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ORIGINAL ARTICLE
Adv Biomed Res 2016,  5:131

Inflammation and endothelium response in epileptic patients: A case-control study


1 Department of Physiology, Applied Physiology Research Center; Medical Student Research Center, Isfahan University of Medical Sciences, Isfahan, Iran
2 Department of Physiology, Applied Physiology Research Center, Isfahan University of Medical Sciences, Isfahan, Iran
3 Isfahan Neurosciences Research Center, Isfahan Medical Education Research Center, Isfahan University of Medical Sciences, Isfahan, Iran

Date of Submission20-Mar-2015
Date of Acceptance18-Nov-2015
Date of Web Publication30-Aug-2016

Correspondence Address:
Mohammad Saadatnia
Isfahan Neurosciences Research Center, Isfahan Medical Education Research Center, Isfahan University of Medical Sciences, Isfahan
Iran
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Source of Support: None, Conflict of Interest: None


DOI: 10.4103/2277-9175.187370

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  Abstract 

Background: Blood brain barrier (BBB) permeability plays an important role in the brain impairments. The barrier is composed of endothelium cells, due to the presence of tight junctions that connect endothelium cells. The failure of BBB function has triggering chronic or acute seizures through brain inflammation and BBB permeability. Seizure induces vasodilation, BBB leakage and up-regulation of vascular cell adhesion molecules which able to bind integrins blood leukocytes.
Materials and Methods: In this case-control study we included 40 epileptic patients who were sampled during a seizure as a case group and 20 healthy subjects as a healthy control group. Plasma levels of the inflammation and endothelium markers including intercellular adhesion molecule (ICAM), vascular adhesion molecule (VCAM), interleukin 1 beta (IL-1β) and C-reactive protein (CRP) were measured by enzyme-linked immunosorbent assays (ELISAs).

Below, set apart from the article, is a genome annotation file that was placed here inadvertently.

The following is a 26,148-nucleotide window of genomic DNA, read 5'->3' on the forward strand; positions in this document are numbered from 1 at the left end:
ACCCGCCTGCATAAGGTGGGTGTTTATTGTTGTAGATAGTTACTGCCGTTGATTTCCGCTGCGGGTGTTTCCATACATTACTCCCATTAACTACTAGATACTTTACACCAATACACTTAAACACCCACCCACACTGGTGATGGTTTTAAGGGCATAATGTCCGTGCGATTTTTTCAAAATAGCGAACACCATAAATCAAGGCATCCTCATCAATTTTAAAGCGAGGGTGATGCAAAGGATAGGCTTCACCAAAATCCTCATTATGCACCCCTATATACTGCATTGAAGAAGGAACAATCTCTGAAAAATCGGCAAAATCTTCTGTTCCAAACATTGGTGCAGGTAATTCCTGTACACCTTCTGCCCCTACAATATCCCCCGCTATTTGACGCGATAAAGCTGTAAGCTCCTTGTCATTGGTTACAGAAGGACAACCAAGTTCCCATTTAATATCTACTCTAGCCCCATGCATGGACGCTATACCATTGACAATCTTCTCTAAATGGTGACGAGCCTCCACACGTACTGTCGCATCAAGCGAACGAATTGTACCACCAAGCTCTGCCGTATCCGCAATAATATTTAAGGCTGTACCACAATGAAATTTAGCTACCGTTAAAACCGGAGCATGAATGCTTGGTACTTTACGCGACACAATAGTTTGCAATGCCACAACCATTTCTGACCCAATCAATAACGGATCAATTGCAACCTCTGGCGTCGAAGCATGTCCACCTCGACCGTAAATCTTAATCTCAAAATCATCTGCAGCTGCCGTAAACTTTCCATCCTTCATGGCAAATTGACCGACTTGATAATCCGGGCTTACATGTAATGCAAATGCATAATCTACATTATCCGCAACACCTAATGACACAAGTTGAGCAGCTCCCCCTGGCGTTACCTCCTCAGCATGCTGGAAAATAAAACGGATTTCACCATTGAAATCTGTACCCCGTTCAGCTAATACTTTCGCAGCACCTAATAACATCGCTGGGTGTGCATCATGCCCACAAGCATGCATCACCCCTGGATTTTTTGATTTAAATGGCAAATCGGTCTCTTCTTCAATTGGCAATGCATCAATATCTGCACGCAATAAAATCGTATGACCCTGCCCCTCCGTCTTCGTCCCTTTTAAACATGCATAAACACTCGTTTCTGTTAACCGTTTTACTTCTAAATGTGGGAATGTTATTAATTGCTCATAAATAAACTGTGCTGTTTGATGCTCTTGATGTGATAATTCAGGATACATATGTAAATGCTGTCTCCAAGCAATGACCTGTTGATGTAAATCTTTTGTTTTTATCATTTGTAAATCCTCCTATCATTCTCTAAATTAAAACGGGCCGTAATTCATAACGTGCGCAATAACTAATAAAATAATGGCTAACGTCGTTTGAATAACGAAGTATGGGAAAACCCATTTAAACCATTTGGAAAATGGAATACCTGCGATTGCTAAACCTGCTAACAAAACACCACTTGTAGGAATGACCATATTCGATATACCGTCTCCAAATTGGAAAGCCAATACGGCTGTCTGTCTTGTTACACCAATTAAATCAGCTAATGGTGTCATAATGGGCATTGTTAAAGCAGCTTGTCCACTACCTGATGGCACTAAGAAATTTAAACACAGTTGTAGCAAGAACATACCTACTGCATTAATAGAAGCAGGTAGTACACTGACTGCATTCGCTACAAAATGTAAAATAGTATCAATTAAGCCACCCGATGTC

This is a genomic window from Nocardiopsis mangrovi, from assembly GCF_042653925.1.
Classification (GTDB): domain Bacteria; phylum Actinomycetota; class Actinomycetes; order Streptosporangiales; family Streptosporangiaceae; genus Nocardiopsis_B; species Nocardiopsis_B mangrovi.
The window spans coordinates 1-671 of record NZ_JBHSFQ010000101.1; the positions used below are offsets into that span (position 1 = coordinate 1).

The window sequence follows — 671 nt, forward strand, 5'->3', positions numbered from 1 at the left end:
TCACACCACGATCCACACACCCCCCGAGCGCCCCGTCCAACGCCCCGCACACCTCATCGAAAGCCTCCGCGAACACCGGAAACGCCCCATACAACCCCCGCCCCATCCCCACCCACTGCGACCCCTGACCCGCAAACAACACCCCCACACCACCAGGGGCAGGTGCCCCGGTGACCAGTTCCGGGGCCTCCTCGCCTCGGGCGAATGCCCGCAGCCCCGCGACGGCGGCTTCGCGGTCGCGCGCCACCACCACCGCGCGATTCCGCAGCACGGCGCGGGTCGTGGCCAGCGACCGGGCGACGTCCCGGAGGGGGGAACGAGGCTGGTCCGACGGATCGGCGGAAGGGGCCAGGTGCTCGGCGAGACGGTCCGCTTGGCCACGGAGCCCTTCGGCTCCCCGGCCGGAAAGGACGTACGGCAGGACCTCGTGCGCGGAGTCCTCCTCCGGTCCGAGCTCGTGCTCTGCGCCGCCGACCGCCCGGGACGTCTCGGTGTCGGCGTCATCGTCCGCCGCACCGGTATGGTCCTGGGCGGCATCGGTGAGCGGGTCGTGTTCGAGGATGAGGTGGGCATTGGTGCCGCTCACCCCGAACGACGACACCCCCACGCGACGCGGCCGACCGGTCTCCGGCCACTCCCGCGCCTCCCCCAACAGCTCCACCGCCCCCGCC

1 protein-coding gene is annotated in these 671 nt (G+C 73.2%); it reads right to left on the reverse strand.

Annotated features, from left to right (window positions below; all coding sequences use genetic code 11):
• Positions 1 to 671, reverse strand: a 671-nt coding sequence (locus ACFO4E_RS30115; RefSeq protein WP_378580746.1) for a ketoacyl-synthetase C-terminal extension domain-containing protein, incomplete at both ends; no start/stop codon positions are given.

Results: The ICAM and VCAM concentration in the epileptic patients (135.8 ± 5.35) (52.04 ± 4.24) were significantly higher than healthy control group (110.32 ± 5.04) (23.38 ± 3.01) (P < 0.005). IL-1 beta concentration was not significantly different between groups (P = 0.594). However, CRP level was significantly up-regulated in epileptic patients (P < 0.005).
Conclusion: Epileptic patients have BBB leakage and dysfunction as the up-regulation of the endothelium cytokines showed. The BBB leakage may be the result of the inflammatory impairment.

Keywords: Endothelium, epileptic, Inflammation


How to cite this article:
Farhang A, Javanmard SH, Mehvari J, Zare M, Saadatnia M. Inflammation and endothelium response in epileptic patients: A case-control study. Adv Biomed Res 2016;5:131

How to cite this URL:
Farhang A, Javanmard SH, Mehvari J, Zare M, Saadatnia M. Inflammation and endothelium response in epileptic patients: A case-control study. Adv Biomed Res [serial online] 2016 [cited 2020 Feb 20];5:131. Available from: http://www.advbiores.net/text.asp?2016/5/1/131/187370


  Introduction Top


Due to its unique structure, the blood-brain barrier (BBB) permeability plays an important role in the brain impairments. The barrier is composed of endothelium cells, due to the presence of tight junctions that connect endothelium cells.[1] The failure of BBB function has triggering chronic or acute seizures through brain inflammation and BBB permeability.[2] Blood vessels in the brain can respond to the electrical activity due to seizure, causing either transient hyperperfusion in healthy tissue or severe hypoperfusion in tissue at risk of progressive damage.[3],[4] Epilepsy could be resulted of the inflammatory response and the endothelium impairments. The inflammatory response includes the secretion of several inflammatory factors from neurons, astrocytes and microglia such as interleukins (ILs) (e.g. IL-1β) and C-reactive protein.[5],[6],[7] Infiltration of leukocytes through the BBB through the adhesion molecules (e.g., Intercellular Adhesion Molecule 1 [ICAM-1] and Vascular Adhesion Molecule 1 [VCAM-1] might be the reason of endothelium dysfunction and BBB leakage in epileptic patients.[8]